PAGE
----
Scotland assistant manager Mark McGhee has been picking up tips on how to restrict Gareth Bale - but he feels it is equally important that his team look to inflict damage on Wales rather than focus on stopping one man.
Bale is the obvious danger man from a Scotland point of view ahead of the World Cup qualifier at Hampden on Friday night.
The Tottenham star has scored 11 goals in as many games and McGhee believes he is as influential for Spurs as Lionel Messi and Cristiano Ronaldo are for Barcelona and Real Madrid respectively.
The 23-year-old's threat was reinforced to the Scotland players in October when they suffered a 2-1 defeat in Cardiff that ensures they are bottom of Group A and which effectively cost Craig Levein his job.
Bale won and converted a penalty equaliser and struck a sensational 25-yard winner in the final minute.
But McGhee and manager Gordon Strachan will remind their players that they got themselves into the driving seat and had a goal wrongly disallowed while 1-0 up, before Bale intervened.
McGhee said: "I've watched a lot of him recently and we obviously realise he's a huge threat.
"Any management team in the world at this moment coming up against Gareth Bale would give him serious consideration and, of course, we will do that and will plan to deal with him as best we possibly can.
"But we are at home, it's a World Cup qualifier and we feel that by exerting our influence on the game then that can possibly undermine his chances of being a big influence on the game."
Scotland hero Joe Jordan last week said his and Harry Redknapp's QPR team had kept Bale "very quiet" during a goalless draw against their former club in January, and McGhee feels he has spotted methods of doing that.
"Even this afternoon we have been going through DVDs that we will be showing the players, and some of that includes situations that we felt teams had done certain things tactically that caused Gareth Bale a problem in terms of trying to find space and get on the ball," he said.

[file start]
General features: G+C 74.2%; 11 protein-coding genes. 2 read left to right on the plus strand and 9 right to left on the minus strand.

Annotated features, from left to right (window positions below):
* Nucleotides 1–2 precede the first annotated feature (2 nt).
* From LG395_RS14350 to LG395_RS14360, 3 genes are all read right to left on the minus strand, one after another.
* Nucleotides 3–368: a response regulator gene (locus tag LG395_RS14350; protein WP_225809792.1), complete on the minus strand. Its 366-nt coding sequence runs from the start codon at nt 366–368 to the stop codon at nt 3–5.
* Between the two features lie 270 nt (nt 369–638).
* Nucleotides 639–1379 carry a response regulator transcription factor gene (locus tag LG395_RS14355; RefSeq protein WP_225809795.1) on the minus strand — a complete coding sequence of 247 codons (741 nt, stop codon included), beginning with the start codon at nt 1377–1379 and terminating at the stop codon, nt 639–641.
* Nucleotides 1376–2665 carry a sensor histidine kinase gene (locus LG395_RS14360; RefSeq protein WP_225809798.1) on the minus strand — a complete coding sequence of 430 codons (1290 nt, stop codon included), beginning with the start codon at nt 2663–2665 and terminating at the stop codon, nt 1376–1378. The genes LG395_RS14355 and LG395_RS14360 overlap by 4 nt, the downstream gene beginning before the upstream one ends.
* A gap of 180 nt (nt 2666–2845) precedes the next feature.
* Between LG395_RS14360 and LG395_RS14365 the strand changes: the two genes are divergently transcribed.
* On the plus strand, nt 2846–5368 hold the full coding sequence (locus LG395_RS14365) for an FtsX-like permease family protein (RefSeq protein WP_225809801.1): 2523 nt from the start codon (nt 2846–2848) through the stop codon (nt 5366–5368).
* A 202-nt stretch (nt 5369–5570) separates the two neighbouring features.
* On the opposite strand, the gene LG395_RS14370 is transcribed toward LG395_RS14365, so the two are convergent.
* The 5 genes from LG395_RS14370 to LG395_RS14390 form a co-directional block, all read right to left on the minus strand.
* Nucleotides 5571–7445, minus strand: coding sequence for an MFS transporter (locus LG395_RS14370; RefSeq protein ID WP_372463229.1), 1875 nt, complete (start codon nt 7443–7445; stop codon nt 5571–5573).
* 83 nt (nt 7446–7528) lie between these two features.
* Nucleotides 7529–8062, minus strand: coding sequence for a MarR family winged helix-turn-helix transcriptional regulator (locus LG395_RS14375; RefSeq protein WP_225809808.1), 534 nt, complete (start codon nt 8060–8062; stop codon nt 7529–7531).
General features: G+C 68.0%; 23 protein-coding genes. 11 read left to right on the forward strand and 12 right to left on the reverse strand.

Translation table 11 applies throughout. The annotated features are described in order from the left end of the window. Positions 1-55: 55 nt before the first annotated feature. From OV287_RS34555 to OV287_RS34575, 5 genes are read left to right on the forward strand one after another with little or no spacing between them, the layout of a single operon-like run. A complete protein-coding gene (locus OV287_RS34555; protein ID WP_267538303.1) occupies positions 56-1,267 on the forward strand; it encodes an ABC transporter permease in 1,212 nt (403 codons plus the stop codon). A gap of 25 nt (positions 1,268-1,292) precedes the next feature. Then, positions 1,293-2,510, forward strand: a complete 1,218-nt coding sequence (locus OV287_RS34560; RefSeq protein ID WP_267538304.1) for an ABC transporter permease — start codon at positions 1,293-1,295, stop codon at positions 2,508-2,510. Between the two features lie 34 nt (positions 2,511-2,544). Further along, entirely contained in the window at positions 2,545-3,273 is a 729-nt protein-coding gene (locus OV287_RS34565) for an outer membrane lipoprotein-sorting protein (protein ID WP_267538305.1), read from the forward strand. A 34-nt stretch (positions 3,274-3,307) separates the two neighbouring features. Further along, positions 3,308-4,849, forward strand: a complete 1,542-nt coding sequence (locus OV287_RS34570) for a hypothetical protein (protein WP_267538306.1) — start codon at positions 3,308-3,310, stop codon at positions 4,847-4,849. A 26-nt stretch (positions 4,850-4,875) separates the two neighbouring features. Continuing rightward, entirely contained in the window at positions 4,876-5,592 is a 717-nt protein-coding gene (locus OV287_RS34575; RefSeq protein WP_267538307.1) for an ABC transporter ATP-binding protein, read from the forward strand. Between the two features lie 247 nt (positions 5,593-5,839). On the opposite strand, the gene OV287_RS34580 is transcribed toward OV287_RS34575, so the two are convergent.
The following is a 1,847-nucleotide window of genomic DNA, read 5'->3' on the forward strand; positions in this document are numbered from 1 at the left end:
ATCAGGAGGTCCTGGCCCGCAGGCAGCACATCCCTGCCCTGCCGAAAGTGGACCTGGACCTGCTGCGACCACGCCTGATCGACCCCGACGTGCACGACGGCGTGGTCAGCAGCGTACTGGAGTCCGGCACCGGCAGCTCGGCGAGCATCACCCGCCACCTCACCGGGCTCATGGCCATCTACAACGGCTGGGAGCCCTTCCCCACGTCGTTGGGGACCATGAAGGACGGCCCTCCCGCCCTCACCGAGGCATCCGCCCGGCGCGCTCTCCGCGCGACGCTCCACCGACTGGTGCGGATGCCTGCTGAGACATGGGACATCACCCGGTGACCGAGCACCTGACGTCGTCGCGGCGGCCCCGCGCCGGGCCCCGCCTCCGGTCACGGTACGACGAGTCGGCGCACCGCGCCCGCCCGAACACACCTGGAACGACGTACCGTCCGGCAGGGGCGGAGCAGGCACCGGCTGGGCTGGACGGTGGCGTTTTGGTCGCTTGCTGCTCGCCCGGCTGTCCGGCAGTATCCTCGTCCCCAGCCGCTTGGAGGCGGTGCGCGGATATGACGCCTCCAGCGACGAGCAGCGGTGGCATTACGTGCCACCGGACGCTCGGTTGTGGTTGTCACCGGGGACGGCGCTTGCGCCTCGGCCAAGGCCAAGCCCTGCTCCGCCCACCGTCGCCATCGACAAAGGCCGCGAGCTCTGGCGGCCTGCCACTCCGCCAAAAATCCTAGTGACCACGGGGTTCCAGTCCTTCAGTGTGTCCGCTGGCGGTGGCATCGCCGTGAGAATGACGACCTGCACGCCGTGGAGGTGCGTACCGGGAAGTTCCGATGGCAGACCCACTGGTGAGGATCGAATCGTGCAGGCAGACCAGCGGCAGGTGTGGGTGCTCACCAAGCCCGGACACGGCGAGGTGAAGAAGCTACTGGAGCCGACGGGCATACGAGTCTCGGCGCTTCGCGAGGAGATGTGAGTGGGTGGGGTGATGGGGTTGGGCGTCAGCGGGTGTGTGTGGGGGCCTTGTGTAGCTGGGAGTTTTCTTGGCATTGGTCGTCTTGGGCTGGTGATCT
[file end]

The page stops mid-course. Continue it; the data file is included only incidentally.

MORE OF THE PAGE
"That's what we have to do but, as importantly, that when we do win the ball back off Wales, we are positive with it."
Bale has scored four of his country's last five goals but McGhee stressed that Wales have other threats.
One of them, Arsenal midfielder Aaron Ramsey, produced an equally impressive individual display as Bale did in October when Scotland visited the Cardiff City Stadium in a 2009 friendly.
McGhee said "I said this a couple of weeks ago when we had a meeting: 'Let's imagine Gareth Bale isn't playing. you still have a very, very difficult game on your hands.'
"He is not the only player on the pitch we have to consider. We have to consider Wales as a team and a country trying to qualify for a World Cup. So we take them very seriously with or without him.
"We must do the same, we must be a team and the team effort and the combination of the strengths together can overcome Gareth Bale or anyone else."
The former Motherwell and Aberdeen manager added: "I have never played in a team or managed a team that did a man-marking job.
"It's a rare thing and players as good as Gareth Bale will overcome that. I don't think you can man-mark him, as a team you have to overcome him."
While Scotland currently lack the individual threat of Bale, especially after Celtic winger James Forrest pulled out through injury, McGhee offered James McFadden, their talisman of the recent past, real hope that he will return to Scotland duty.
McFadden produced a superb individual performance for Motherwell on Friday night, scoring a vintage solo goal and creating two others in a 4-1 victory over Hibernian.
The match was McFadden's first 90 minutes since he suffered cruciate ligament damage in September 2010, and McGhee feels he will have to wait until next season to get back to his best.
McGhee said: "We are all great fans of his, we really are, but we also know that on Friday he played the first 90 minutes he has played in three years.
"There is absolutely no doubt about it that if halfway through next season, if James McFadden has played every game, then I would be amazed if he has not won his way back into the Scotland squad. He is 29, he's not 39.
"So he must be considered to be someone who has an international future, but he has to play games firstly like anyone else."
McFadden, who has scored 15 goals in 48 internationals, has seven games left to make his mark with Motherwell but McGhee suspects that will not be enough to make Scotland's World Cup qualifier against Croatia on June 7.
"It's a big ask," he said. "Were we to get positive results in these next two games and go to Croatia thinking that we had some sort of chance, imagine how massive a game that would be.
"And at that stage that it might be too early for James.
"But in the long term I would be surprised if he doesn't get his 50th and beyond caps."